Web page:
Thursday, March 25, 2010

Running From Idaho

I termed it “Running from Idaho” (my birthplace) during conversations with friends 40 years ago.  But thanks to country-rock music I never got far.

The chronology all came back to mind as a detour took me through Tennessee countryside on my way to Nashville recently for a speaking engagement at a conference.

The rock group, The Byrds always had enough country as did the Rolling Stones and the Animals and Neil Young and even the Beatles that even before I reached 20, I was being tugged back to my roots. gram-parsons

But Bob Dylan’s Lay Lady Lay, bookended by Gram Parsons (shown on the motorcycle) both as part of The Byrds and then on his own with Emmylou Harris set the hook as the 60’s came to an end, then Kris Kristofferson, followed by The Eagles, Linda Ronstadt and Willie, Waylon and the boys reeled me back in the early ‘70’s.

I could in particular identify with Kristofferson who had been a Rhodes Scholar, US Army Ranger and Helicopter Pilot before becoming one of the most significant country music songwriters.

People who know me know how eclectic my tastes in music can be but it is country-rock that resonates most deeply.

That all came back as I recalled my first and last trip to Nashville, back in 1976, again for a conference.  I was so disappointed to find Ryman auditorium deserted (shown below) and Tootsie’s and Printer’s Alley fading fast.TN_ryman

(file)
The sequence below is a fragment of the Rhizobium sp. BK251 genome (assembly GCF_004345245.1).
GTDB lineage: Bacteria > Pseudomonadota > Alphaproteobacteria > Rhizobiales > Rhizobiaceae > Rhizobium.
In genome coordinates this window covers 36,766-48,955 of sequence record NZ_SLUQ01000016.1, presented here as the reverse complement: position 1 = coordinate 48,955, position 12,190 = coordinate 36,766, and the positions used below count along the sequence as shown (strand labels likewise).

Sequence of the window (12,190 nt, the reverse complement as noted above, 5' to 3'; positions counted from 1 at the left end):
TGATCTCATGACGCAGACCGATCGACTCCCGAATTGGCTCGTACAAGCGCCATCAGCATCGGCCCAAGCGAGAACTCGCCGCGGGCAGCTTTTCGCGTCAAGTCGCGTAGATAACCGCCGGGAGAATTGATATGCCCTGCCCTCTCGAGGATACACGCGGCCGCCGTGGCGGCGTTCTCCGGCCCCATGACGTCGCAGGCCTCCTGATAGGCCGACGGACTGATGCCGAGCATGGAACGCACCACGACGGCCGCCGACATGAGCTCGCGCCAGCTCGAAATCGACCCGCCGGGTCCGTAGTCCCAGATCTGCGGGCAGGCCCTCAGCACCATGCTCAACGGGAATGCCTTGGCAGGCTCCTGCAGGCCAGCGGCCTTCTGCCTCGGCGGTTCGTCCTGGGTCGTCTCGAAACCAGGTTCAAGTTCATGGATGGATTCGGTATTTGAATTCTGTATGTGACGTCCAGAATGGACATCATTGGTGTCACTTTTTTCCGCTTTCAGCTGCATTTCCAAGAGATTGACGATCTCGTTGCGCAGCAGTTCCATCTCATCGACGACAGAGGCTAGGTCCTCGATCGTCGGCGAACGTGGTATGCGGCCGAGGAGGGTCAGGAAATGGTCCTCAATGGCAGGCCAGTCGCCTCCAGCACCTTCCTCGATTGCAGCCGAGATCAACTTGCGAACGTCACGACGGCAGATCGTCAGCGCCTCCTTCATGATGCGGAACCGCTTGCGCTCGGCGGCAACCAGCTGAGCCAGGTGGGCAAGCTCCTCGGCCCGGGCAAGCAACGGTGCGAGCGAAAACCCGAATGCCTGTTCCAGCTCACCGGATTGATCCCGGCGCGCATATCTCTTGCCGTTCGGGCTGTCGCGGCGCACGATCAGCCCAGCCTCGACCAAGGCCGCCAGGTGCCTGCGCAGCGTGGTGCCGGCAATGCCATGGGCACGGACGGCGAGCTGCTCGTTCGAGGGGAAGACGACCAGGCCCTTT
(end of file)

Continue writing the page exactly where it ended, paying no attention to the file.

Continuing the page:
Lured by developers, the owners of Grand Ole Opry had run from their own roots to a huge, if not generic 4,400 seat theater 10 miles out of town adjacent to a “theme park (since replaced by a shopping mall.” Everyone was ga ga.

But it took no time at all to grasp that Grand Ole Opry’s owners has deserted Nashville’s unique sense of place.  It was too late by the time they clued in that those “long-hairs” were much closer to country music’s roots than their then-mainstream audience, which by the way were similar to folks from whom I was “running from Idaho.”

Some of it has come back.  Tootsie’s and the later famous Blue Bird Cafe are thriving if not a bit over-commercial and touristy.  Ryman is a very active concert venue now and even Grand Ole Opry comes back to its roots for a winter run there.

Nashville is doing its very best to build on its place based assets.  Communities could learn a great deal by looking at the details. But I still wonder how much more authentic it would all be had Grand Ole Opry stayed put.

Durham is fortunate to have some developers with a great appreciation for sense of place…but we’re not immune from making the very same mistakes Nashville did.

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